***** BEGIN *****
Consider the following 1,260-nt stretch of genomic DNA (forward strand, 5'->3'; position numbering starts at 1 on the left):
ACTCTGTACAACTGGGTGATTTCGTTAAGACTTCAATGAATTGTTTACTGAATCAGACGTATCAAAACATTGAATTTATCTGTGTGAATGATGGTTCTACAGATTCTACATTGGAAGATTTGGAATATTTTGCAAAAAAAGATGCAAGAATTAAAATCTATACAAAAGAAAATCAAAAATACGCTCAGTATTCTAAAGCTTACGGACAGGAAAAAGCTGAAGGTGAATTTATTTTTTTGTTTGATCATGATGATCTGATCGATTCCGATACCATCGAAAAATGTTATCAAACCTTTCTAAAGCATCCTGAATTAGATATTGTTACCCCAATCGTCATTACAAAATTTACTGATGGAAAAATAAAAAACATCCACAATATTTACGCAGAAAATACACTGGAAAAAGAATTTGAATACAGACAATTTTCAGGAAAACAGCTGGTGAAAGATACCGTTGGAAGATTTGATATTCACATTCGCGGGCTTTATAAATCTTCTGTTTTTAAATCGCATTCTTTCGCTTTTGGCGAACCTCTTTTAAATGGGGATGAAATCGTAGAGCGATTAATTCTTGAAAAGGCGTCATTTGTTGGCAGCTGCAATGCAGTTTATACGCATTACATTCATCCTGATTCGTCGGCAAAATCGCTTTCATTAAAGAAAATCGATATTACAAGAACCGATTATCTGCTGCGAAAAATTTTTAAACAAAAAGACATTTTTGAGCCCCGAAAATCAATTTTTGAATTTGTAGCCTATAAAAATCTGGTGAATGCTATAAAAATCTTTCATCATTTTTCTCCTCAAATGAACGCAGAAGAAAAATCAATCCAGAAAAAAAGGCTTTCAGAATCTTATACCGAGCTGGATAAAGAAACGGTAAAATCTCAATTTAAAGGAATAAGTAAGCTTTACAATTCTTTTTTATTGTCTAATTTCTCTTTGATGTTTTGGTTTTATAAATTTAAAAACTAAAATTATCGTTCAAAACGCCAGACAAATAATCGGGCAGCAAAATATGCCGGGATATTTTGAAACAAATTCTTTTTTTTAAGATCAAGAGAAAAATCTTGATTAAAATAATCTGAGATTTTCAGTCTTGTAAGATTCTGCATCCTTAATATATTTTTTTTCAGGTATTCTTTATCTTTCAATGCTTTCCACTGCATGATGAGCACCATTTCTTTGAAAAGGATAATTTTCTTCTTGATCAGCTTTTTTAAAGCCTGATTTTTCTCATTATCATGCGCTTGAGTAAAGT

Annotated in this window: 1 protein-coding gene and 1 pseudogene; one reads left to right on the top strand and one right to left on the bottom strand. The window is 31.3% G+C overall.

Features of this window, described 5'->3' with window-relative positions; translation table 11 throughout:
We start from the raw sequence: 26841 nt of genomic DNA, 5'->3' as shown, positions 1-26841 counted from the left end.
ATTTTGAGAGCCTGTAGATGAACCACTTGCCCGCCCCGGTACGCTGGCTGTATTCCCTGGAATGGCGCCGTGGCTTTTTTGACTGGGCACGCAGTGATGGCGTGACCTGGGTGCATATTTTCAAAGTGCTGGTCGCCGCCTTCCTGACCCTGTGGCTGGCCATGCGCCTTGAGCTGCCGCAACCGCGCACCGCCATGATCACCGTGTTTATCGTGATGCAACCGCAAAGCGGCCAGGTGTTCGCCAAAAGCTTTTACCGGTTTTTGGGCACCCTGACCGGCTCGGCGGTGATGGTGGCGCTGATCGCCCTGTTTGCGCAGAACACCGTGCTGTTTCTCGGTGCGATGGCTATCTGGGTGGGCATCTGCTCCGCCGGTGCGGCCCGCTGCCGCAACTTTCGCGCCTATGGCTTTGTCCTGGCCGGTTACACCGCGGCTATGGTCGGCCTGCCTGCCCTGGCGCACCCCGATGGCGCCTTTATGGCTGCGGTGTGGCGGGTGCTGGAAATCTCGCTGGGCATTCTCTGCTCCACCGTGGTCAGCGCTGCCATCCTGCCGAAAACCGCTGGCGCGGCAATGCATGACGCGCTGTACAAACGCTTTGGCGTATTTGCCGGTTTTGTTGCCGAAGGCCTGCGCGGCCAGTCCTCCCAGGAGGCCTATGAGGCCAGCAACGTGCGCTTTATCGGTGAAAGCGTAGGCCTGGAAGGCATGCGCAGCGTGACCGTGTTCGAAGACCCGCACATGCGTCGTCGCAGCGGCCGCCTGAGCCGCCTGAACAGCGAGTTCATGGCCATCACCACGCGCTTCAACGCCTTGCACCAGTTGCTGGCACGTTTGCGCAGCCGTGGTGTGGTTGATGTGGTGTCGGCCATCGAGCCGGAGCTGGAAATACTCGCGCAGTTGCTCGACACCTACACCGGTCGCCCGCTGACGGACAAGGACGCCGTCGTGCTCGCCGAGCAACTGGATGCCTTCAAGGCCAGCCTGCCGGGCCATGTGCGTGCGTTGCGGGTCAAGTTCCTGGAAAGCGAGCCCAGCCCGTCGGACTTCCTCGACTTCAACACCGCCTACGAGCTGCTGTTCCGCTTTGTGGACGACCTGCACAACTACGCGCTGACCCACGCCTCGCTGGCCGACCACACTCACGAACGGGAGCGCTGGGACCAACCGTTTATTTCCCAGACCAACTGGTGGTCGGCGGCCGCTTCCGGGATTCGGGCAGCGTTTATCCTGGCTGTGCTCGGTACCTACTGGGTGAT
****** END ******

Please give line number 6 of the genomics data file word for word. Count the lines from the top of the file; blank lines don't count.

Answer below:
ATTTTGAGAGCCTGTAGATGAACCACTTGCCCGCCCCGGTACGCTGGCTGTATTCCCTGGAATGGCGCCGTGGCTTTTTTGACTGGGCACGCAGTGATGGCGTGACCTGGGTGCATATTTTCAAAGTGCTGGTCGCCGCCTTCCTGACCCTGTGGCTGGCCATGCGCCTTGAGCTGCCGCAACCGCGCACCGCCATGATCACCGTGTTTATCGTGATGCAACCGCAAAGCGGCCAGGTGTTCGCCAAAAGCTTTTACCGGTTTTTGGGCACCCTGACCGGCTCGGCGGTGATGGTGGCGCTGATCGCCCTGTTTGCGCAGAACACCGTGCTGTTTCTCGGTGCGATGGCTATCTGGGTGGGCATCTGCTCCGCCGGTGCGGCCCGCTGCCGCAACTTTCGCGCCTATGGCTTTGTCCTGGCCGGTTACACCGCGGCTATGGTCGGCCTGCCTGCCCTGGCGCACCCCGATGGCGCCTTTATGGCTGCGGTGTGGCGGGTGCTGGAAATCTCGCTGGGCATTCTCTGCTCCACCGTGGTCAGCGCTGCCATCCTGCCGAAAACCGCTGGCGCGGCAATGCATGACGCGCTGTACAAACGCTTTGGCGTATTTGCCGGTTTTGTTGCCGAAGGCCTGCGCGGCCAGTCCTCCCAGGAGGCCTATGAGGCCAGCAACGTGCGCTTTATCGGTGAAAGCGTAGGCCTGGAAGGCATGCGCAGCGTGACCGTGTTCGAAGACCCGCACATGCGTCGTCGCAGCGGCCGCCTGAGCCGCCTGAACAGCGAGTTCATGGCCATCACCACGCGCTTCAACGCCTTGCACCAGTTGCTGGCACGTTTGCGCAGCCGTGGTGTGGTTGATGTGGTGTCGGCCATCGAGCCGGAGCTGGAAATACTCGCGCAGTTGCTCGACACCTACACCGGTCGCCCGCTGACGGACAAGGACGCCGTCGTGCTCGCCGAGCAACTGGATGCCTTCAAGGCCAGCCTGCCGGGCCATGTGCGTGCGTTGCGGGTCAAGTTCCTGGAAAGCGAGCCCAGCCCGTCGGACTTCCTCGACTTCAACACCGCCTACGAGCTGCTGTTCCGCTTTGTGGACGACCTGCACAACTACGCGCTGACCCACGCCTCGCTGGCCGACCACACTCACGAACGGGAGCGCTGGGACCAACCGTTTATTTCCCAGACCAACTGGTGGTCGGCGGCCGCTTCCGGGATTCGGGCAGCGTTTATCCTGGCTGTGCTCGGTACCTACTGGGTGAT